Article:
My grandma died today.
It was not unexpected. Her decay had been going for years, brain and body slowly doing into a permanent dysfunction. A few months ago she began to stay in her bed all day, sleeping most of the time. Then she fell out of her bed. The assistance called for an ambulance to take her to hospital because she had pains. And there she remained for a little less as a month before she died, as a comatose, without dignity; the last thing she wanted.
We don’t have euthanasia in Sweden, and I deeply wish we had.
Yes, she could have stopped eating on her own and shortened her life by herself. That is common, though no statistics are made; just an active respect for their wish. It is however a rather slow process to die that way, even if you are old and fragile. My grandma kept eating; little, yes, but enough to keep the machinery running. Maybe she could not stand the idea of going hungry. Maybe she thought that it was not her decision to make.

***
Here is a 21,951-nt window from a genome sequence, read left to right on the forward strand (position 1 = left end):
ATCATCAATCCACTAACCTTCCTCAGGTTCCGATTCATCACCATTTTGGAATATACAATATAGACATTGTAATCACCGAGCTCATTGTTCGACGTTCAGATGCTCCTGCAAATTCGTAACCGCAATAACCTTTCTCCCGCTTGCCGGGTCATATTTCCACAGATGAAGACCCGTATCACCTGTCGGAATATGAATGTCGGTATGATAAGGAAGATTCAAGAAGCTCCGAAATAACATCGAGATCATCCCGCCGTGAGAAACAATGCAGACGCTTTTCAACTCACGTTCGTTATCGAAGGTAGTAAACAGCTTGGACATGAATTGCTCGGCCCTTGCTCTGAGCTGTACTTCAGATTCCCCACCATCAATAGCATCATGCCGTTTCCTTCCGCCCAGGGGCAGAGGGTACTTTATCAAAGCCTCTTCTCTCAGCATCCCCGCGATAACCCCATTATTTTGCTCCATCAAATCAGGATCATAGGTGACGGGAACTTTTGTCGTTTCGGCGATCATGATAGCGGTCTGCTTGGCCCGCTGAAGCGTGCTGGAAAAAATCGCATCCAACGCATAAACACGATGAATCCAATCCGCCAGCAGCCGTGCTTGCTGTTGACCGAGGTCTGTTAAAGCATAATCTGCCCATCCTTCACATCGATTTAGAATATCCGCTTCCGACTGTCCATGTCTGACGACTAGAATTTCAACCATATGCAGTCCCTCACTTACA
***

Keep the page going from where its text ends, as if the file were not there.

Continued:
At the hospital she sometimes was present enough to express she was hungry and ask for food. They have no right to deny her and no rights to suppress her hunger by medication, since this would be an active action to help her die.
My grandma cried because she was still alive and all they could do at the hospital was to give her morphine for her pains and turn her over every sixth hour to prevent bedsore.
To do anything else would be considered as murder in the eyes of the Swedish law.
I remember a sad story with two parents and a newborn child with severe brain damage in respirator. When all hope was lost they decided to shut down the respirator. They sat with their child in their arms for hours and hours listening to the little baby’s fight to breathe, before she finally passed away. Afterwards the doctor was charged for murder because a too high dose of some medicine was found in the girl’s body; a dose that would have killed her. She was freed, because it could not be proven that the test made was adequate nor that the she had given the baby an injection with it. Not because shortening a dying baby’s life with a few hours could be considered an act of mercy, and not a crime.
There is no dignity in dying. There never is. It is the total and final loss of all control. But you can make the best of it. And you can make it bearable for those around. After all, they are the ones who have to live with the memory.
Grandma, I love you. I remember your voice reading me bedtime stories when I stayed at your place over the night. That is the memory I want to keep in my heart forever.
Photo belongs to the writer